The strike, which began on July 21 in the Antioquia department, was organized in rejection of legislation that would have favored large foreign companies instead of local artisanal and ancestral mining. The protesters, predominantly Indigenous and Black campesinos, demanded that the Senate withdraw Bill 190, which they claimed would affect the businesses of traditional miners in the region.
Over 10,000 Colombian miners began protesting against the expansion plans of multinational mining companies.
With the agreement, local miners will now be able to continue working legally as they will be officially recognized by the country’s Mining Bureau. They will also receive funds for workplace safety and other services, in accordance with their demands.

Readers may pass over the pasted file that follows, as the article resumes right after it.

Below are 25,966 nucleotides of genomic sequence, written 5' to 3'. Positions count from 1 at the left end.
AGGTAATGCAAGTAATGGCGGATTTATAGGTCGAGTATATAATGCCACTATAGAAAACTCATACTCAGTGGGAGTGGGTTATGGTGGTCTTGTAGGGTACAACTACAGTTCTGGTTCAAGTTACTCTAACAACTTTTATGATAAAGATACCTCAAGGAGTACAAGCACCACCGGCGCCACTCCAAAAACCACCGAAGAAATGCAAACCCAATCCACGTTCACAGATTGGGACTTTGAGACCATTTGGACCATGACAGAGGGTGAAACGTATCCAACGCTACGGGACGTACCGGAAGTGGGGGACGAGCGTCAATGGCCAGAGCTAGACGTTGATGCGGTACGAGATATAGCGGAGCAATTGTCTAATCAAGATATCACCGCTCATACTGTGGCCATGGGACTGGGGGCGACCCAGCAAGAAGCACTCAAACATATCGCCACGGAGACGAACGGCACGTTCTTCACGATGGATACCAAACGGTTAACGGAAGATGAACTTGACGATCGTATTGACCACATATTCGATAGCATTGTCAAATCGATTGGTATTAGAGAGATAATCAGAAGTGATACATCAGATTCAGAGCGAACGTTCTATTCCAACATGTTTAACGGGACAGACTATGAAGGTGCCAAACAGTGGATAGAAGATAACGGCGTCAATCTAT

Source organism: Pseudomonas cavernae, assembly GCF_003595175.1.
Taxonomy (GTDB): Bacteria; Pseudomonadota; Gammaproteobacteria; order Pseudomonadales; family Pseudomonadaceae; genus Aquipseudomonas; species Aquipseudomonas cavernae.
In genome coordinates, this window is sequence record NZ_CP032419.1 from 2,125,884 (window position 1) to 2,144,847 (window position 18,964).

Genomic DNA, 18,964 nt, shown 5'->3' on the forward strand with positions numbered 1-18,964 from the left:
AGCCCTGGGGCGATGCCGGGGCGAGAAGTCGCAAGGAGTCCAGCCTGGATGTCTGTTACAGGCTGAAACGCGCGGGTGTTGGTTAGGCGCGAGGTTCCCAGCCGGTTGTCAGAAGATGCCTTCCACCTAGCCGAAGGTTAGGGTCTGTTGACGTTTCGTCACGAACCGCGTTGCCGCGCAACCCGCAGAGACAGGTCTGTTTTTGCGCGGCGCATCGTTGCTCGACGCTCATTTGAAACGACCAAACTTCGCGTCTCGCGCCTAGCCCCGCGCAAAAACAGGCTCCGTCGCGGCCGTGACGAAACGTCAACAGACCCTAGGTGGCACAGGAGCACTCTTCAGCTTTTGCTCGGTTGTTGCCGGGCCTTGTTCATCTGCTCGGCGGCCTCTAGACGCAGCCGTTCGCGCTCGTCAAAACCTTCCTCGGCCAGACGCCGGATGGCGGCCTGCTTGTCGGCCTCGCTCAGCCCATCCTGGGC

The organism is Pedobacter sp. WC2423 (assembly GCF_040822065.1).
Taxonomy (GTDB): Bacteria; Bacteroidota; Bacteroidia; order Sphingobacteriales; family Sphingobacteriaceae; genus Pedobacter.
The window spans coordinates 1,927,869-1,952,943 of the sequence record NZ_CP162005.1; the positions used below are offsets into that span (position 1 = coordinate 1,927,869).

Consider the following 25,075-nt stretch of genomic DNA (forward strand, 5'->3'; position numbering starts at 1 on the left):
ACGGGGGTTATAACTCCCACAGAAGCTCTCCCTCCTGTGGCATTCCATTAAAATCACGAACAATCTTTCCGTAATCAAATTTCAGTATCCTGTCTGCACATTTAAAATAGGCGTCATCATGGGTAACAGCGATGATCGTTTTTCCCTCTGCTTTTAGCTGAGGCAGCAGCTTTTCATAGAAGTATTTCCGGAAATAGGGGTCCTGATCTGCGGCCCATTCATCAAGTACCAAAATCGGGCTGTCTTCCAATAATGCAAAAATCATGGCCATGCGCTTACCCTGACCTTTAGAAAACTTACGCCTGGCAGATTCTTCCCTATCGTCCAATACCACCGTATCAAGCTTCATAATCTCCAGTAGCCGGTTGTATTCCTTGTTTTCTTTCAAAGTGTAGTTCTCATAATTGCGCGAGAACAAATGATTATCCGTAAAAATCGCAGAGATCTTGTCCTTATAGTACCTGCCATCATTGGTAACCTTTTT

Colombian Deputy Mining Minister Carlos Cante said he hopes the deal will put an end to the strike — which paralyzed trade, transportation and classes in the two municipalities — in the next few hours.
Cante added that before lifting the strike, representatives of the Mining Bureau will travel to Segovia and Remedios to discuss the agreed-upon points with residents.